I HATE That! Your Worst Family Meal Growing Up

Introduction: In this article, Gena Philibert-Ortega searches old newspapers to find recipes for meals she and her friends remember from childhood – but didn’t like very much. Gena is a genealogist and author of the book “From the Family Kitchen.”

Not all family history memories are good ones. Take for instance that one food or meal you absolutely hated growing up. My most hated dinners were tuna casserole, liver and onions, and anything with peas in it. Even my kids have meals (that I cook) that they hate, though lucky for me it’s a short list. My oldest hates pot roast and my youngest can’t stand anything with celery.

Photo: tuna casserole is a casserole mainly composed of egg noodles and canned tuna fish, with canned peas and corn sometimes added
Photo: tuna casserole is a casserole mainly composed of egg noodles and canned tuna fish, with canned peas and corn sometimes added. The casserole is often topped with potato chips, corn flakes or canned fried onions. Credit: B.D.’s world; Wikimedia Commons.

Our least favorite foods become the foods we avoid because of their smell, texture, perceived “grossness,” or even due to the frequency it appeared on our dining room table. I asked my Facebook friends about their most hated dish growing up – and there was a lot of agreement about certain foods. (1)

The most hated food was liver, as well as cow’s head, cow’s tongue, and tripe (cow’s stomach). Probably not surprisingly, many people mentioned a vegetable they hated (think peas, lima beans, okra), or how it was prepared – such as turnip soup, creamed corn, stuffed bell peppers, and stewed eggplant. Seafood was another least-liked food, and friends mentioned despising fresh fish, fish casseroles, and fish sticks.

Tuna Casserole

Some of my friends agreed with me that tuna casserole (in my family it was tuna noodle casserole) is the worst. Now, don’t get me wrong, I like tuna. But it’s the combination of hot canned tuna, noodles, cream of mushroom soup, and vegetables (canned mixed vegetables to be precise) that equals my worst food nightmare. My mom would add bread crumbs and a layer of cheese on the top in an effort to make me like it, but no amount of melted cheese is going to help that dish (sorry mom). I recently found a cookbook that my mom may have owned with the offending dish. (2)

Photo: tuna casserole recipe
Photo: tuna casserole recipe. Credit: Gena Philibert-Ortega, from a cookbook in her collection.

As you can imagine, variations on the tuna casserole theme can also be found in newspaper food columns. Quite frankly, some of these versions seem worse than plain old tuna casserole, such as the recipe below for deviled tuna casserole. I love a “deviled” dish but I’ll pass on this combination of tuna, onion, garlic, milk, lemon juice, parsley, Worcestershire sauce, bread cubes and potato chips.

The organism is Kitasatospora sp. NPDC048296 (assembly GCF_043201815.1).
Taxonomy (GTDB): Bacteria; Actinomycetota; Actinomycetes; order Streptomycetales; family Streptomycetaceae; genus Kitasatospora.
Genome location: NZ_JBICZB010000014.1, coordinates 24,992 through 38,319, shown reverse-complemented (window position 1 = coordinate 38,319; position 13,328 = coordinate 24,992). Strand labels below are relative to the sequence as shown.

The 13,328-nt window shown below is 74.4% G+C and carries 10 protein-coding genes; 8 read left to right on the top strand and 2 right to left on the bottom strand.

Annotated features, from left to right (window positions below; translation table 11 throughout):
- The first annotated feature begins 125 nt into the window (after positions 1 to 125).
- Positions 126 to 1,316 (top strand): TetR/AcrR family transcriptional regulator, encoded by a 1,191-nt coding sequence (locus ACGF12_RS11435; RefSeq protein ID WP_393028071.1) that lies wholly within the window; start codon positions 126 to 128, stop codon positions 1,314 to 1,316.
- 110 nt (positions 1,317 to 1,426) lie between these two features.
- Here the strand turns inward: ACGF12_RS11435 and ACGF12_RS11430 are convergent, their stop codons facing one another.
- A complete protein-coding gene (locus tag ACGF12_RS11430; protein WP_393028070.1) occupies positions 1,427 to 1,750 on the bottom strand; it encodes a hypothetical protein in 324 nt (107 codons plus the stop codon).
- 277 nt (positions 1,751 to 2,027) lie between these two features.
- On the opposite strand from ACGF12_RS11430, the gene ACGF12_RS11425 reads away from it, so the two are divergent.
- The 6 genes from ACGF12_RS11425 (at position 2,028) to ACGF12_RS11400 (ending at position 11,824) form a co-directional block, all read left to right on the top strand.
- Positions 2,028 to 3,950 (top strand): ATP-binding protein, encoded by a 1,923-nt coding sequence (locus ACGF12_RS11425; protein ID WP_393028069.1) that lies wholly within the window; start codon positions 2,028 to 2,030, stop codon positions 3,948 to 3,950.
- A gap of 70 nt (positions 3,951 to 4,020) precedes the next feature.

A recipe for tuna casserole, Dallas Morning News newspaper article 4 April 1968
Dallas Morning News (Dallas, Texas), 4 April 1968, page 12

A whole article about the most horrible tuna casserole recipes found in newspapers could be written, but I’ll leave you with one last recipe that brags it can be served hot or cold. The article states:

“This New Tuna Casserole uncovers different flavor combinations and textures than we’ve seen before. Rice provides the bulk and canned tomato sauce the liquid and flavor along with ripe olives and two kinds of cheese and silvered almonds.”

I think they should keep those flavor combinations to themselves.

A recipe for tuna casserole, Dallas Morning News newspaper article 21 May 1964
Dallas Morning News (Dallas, Texas), 21 May 1964, page 6


Sure, there are people who like liver and onions – but the majority of my Facebook friends admitted they absolutely hate it. The smell was cited as just one reason. I’m in total agreement. I’ve never understood why anyone would want to eat a liver.

This 1922 newspaper cooking column, “Sister Mary’s Kitchen,” adds everyone’s favorite protein, bacon, to a liver recipe – but quite frankly it would take a lot of bacon before you could convince me to eat it. “Sister Mary” even explains the differences in various livers:

“…calves’ liver is always highest in price and most desirable. Beef liver comes next in price, is not so tender and delicately flavored. Pig’s liver is the cheapest and least desirable, but if carefully cooked makes a perfectly acceptable dish.”